To infinity and beyond
Scientific American, September edition
Some of the universe’s biggest puzzlers — evolution, the formation of galaxies, the life cycle of stars — take place on a time scale that dwarfs a single human being’s life span. In this month’s issue, Scientific American asks researchers in a variety of fields which studies they would conduct if they had all the time in the world. Thorne Lay, a seismologist at the University of California at Santa Cruz, says he’d try to assess the risk of megaquakes — tremors of magnitude 8.5 or greater. “Modern seismographs have been around for only slightly more than a century, too short a time to give a clear idea of the largest quakes that might strike a certain area every few centuries or more,” he says in the article. “If we could let these instruments run for thousands of years, however, we could map seismic risk much more accurately — including specifying which regions are capable of magnitude 9.0.” Katerina Harvati, a paleoanthropologist at the University of Tubingen in Germany, wonders: “Will our use of C-sections, continued for thousands of years, lead us to evolve larger brains?” As they say, only time will tell.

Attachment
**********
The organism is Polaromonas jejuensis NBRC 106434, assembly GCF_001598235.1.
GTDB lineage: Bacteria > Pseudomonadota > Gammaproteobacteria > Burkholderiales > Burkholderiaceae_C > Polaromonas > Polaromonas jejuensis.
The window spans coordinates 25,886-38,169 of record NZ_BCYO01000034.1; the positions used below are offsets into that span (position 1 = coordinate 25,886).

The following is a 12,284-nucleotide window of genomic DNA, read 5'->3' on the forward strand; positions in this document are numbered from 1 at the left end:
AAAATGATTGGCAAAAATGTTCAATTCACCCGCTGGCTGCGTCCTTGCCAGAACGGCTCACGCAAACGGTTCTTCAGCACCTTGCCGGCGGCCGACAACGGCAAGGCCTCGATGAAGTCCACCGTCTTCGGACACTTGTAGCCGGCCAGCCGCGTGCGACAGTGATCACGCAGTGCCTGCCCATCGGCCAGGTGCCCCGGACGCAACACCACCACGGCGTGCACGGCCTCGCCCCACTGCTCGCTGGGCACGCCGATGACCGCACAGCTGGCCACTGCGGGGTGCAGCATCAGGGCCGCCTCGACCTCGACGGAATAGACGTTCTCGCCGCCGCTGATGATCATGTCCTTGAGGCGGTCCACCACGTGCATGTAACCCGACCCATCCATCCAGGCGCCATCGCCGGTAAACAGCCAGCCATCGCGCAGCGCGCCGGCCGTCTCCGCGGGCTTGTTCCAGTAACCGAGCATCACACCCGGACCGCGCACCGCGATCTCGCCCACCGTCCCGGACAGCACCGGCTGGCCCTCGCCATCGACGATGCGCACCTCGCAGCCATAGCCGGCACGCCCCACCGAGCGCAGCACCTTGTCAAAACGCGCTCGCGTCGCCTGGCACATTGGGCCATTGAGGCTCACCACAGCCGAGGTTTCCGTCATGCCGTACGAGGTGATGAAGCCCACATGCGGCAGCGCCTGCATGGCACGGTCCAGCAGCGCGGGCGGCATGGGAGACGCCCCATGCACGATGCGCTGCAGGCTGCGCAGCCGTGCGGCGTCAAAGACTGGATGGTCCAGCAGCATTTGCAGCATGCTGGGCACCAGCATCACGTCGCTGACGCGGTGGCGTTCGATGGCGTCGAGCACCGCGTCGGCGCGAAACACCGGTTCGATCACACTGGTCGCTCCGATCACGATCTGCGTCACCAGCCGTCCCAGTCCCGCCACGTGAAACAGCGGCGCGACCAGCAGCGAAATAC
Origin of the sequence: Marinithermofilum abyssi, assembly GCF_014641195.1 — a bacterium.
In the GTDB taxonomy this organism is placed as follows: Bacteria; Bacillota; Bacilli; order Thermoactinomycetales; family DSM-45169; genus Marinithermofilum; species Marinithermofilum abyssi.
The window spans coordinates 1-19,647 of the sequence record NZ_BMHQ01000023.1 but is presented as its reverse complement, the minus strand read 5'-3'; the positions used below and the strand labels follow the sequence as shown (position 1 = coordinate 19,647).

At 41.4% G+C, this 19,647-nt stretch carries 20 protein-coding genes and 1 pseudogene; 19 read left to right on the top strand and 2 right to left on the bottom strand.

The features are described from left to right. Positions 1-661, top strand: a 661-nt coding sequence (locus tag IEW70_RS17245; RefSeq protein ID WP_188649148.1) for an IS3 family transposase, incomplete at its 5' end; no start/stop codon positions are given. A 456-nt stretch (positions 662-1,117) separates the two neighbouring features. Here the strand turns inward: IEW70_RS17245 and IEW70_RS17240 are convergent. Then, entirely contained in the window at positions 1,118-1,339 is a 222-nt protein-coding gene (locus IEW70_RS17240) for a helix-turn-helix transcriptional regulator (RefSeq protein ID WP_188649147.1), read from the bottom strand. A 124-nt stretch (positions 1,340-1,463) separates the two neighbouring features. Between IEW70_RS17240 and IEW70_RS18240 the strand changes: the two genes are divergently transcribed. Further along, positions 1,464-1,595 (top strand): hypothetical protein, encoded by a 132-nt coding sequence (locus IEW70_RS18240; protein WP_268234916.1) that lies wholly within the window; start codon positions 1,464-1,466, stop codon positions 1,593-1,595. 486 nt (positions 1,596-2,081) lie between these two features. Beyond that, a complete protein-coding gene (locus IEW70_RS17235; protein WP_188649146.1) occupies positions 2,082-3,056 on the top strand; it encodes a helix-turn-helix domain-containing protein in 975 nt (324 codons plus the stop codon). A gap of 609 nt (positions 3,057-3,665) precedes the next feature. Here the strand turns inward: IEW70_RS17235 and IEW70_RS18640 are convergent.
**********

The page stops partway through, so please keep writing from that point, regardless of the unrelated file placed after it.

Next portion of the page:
Discover, September edition
In this month’s Discover, Tim Folger writes about the Dawn spacecraft’s sojourn to Vesta, one of the largest asteroids, which is floating in the asteroid belt between Mars and Jupiter. Dawn reached its destination in July of 2011 and has since been mapping the 311 mile-wide space-rock’s surface. There are a few notable landscape features, including a crater with a 14-mile-high peak at its center, but why fly halfway across the solar system to survey a giant hunk of cosmic dust? Because Vesta is a relic of the early days of the solar system, when huge chunks of ice and rock were drifting around the sun’s orbit. Some of this debris eventually globbed together to form terrestrial worlds, but Vesta, which was too close to Jupiter’s immense gravity, stalled out and never made it to full planethood. By surveying Vesta, scientists hope to better understand the makeup of the early solar system and how our planet came to be. Its Vesta mission completed, Dawn has moved on toward its next destination, 38 million miles away: the dwarf planet Ceres.
— Aaron Leitko